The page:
Dr Anne-Julie Lafaye

School of History

School of History


Anne-Julie Lafaye is a medieval archaeologist interested in the buildings and landscape context of religious orders in medieval Europe, especially the mendicant orders in Ireland. After completing her undergraduate degree in History and Archaeology at the University of Rouen and the first year of a Master’s Degree in Medieval Archaeology with the Sorbonne University, she enrolled on the MLitt and then a PhD programme of UCD’s School of Archaeology under the supervision of Prof. Tadhg O’Keeffe and Dr Edel Bhreathnach. Before beginning her IRC Postdoctoral Fellowship in UCC’s School of History she was a Postdoctoral Research Fellow with the Trinity College Dublin and the Discovery Programme. She is one of the collaborators on the Monastic Ireland project. 

Spiritual Infrastructure, Space and Society: The Augustinian Friars in Late Medieval Ireland 

At the core of the proposed research lies the study of the physical remains of Augustinian friaries in Ireland. The Augustinian friars belonged to the so-called mendicant orders that appeared in the first decades of the thirteenth century in France and Italy. They were friars, not monks, and did not live cloistered lives of prayer and contemplation, but were itinerant preachers who tended to the spiritual needs of the laity. They preached in and outside their churches, leading a life of poverty and begging for their sustenance. For these reasons, they chose to live mainly in towns, where larger populations could support their voluntary poverty through donations, but also where they could cater for the spiritual needs of more intellectually demanding urban populations.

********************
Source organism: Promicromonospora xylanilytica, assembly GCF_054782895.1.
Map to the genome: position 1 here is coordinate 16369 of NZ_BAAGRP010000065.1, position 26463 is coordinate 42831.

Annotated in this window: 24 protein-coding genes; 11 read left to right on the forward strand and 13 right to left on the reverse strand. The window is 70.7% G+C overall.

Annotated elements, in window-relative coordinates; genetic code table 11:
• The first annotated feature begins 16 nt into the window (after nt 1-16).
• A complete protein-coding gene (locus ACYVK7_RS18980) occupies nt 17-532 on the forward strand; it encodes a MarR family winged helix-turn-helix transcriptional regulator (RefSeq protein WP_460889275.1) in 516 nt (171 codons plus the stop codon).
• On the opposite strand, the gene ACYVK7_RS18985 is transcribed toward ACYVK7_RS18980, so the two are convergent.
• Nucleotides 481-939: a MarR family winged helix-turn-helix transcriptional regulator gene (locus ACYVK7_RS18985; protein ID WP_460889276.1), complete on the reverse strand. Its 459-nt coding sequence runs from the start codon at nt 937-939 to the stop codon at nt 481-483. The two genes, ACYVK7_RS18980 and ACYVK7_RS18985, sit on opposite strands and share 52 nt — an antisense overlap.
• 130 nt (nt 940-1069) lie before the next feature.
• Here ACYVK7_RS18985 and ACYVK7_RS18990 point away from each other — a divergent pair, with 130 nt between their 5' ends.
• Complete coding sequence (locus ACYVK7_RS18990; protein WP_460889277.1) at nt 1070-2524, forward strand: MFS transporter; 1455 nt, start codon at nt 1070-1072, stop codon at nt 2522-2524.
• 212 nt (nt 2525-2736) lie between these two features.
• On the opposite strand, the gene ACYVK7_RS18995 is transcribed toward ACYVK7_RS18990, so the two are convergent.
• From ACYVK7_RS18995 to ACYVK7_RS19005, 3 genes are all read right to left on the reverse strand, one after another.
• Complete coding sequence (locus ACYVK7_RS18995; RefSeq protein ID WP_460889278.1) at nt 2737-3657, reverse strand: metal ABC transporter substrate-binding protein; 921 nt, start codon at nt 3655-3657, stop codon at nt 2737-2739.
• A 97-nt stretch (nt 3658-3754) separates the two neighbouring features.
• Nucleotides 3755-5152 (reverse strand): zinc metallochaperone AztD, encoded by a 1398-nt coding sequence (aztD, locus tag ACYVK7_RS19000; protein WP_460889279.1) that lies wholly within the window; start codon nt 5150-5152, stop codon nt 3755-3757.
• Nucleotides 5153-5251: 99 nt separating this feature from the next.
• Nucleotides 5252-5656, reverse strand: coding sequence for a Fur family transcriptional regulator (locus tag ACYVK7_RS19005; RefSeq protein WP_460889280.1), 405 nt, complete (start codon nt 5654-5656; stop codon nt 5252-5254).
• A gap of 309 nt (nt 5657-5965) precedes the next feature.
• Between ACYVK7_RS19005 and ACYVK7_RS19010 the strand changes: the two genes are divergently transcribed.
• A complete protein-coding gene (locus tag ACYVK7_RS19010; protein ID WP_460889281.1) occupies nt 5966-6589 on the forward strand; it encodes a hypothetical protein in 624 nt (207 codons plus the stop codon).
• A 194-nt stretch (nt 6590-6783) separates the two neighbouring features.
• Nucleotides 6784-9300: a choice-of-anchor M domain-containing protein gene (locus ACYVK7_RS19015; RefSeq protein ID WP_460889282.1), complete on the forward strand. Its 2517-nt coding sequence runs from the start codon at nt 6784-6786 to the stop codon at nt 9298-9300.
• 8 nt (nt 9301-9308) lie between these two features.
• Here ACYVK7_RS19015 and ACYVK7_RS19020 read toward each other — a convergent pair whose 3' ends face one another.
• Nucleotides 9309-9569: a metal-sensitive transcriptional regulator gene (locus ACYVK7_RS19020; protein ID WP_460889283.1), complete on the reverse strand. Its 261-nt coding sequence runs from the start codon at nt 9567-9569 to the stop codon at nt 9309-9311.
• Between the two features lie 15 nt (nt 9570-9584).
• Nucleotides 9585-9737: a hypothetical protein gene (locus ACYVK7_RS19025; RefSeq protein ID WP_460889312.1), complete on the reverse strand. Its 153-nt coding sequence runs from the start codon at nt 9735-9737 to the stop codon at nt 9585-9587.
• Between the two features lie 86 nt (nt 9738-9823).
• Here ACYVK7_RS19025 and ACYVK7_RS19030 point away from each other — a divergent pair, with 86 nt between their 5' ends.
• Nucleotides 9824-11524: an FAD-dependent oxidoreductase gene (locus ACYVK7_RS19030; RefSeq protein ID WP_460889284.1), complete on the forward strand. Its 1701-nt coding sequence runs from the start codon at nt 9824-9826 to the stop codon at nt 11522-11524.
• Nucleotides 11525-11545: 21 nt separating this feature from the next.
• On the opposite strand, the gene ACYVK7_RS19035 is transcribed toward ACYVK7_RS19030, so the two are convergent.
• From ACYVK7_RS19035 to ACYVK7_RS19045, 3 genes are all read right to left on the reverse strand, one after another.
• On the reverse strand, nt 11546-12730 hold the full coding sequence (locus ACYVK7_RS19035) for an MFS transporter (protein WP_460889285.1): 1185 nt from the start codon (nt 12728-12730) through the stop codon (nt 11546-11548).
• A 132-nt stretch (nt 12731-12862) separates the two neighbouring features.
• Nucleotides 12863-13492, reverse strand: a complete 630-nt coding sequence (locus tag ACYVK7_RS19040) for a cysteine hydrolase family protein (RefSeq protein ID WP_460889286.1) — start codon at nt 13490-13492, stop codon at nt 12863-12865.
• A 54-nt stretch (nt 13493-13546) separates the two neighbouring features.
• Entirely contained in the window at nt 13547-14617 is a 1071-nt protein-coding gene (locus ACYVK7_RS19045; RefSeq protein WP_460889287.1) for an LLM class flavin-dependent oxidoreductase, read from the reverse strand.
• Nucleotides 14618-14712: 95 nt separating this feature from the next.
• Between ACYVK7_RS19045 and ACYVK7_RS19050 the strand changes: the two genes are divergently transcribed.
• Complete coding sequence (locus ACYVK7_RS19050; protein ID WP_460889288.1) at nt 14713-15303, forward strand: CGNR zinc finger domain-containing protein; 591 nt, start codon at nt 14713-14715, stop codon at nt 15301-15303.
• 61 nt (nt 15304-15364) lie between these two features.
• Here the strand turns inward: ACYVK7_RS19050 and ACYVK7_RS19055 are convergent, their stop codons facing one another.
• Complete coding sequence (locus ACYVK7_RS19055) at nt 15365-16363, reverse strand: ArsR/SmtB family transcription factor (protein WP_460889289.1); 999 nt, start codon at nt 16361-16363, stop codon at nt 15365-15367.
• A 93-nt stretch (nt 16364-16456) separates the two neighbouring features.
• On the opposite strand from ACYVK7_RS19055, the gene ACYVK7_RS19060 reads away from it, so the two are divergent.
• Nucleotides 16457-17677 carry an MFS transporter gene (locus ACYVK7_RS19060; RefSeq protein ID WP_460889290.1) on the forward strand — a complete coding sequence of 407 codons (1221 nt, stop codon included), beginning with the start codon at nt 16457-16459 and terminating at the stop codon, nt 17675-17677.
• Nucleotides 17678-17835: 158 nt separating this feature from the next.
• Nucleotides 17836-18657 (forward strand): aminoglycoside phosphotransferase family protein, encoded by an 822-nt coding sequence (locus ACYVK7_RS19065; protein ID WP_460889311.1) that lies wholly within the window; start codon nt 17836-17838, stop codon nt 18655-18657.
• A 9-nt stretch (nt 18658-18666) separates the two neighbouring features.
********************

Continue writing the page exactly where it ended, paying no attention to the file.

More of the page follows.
Mendicant orders began to arrive in Ireland from 1224 onwards, where they found a largely rural society with a handful of cities and many modest boroughs, newly founded by the Anglo-Norman colonial lords. The friars first settled in larger and wealthier towns of the country, but their rapid success led to foundation of houses in more modest settlements, and even in completely rural landscapes. This phenomenon increased in the fifteenth century, and has often been explained by scholars as resulting from the Gaelic resurgence and the contraction of the English royal power.  

In my research to date, I have studied Irish mendicant settlements through a multidisciplinary lens and within a broader European context, aiming to measure their physical, religious and socio-economic impact on the landscapes of medieval Ireland, demonstrating the crucial role of mendicant orders in shaping both its urban and rural landscapes. The proposed research has therefore a two-fold purpose. Firstly, the project will shift the focus to a seemingly marginal order that has been little studied in Ireland and elsewhere. Secondly, it will investigate the social and spiritual infrastructure in late medieval Ireland by concentrating on the Augustinian friars and building on my existing research. The proposed research will include the cataloguing of all twenty-two Irish Augustinian foundations, and an in-depth historical and architectural survey of twelve sites where remains survive, with the overall aim to determine the extent of the physical, religious and social impact of the Augustinian friars in medieval Ireland. 

College of Arts, Celtic Studies & Social Sciences

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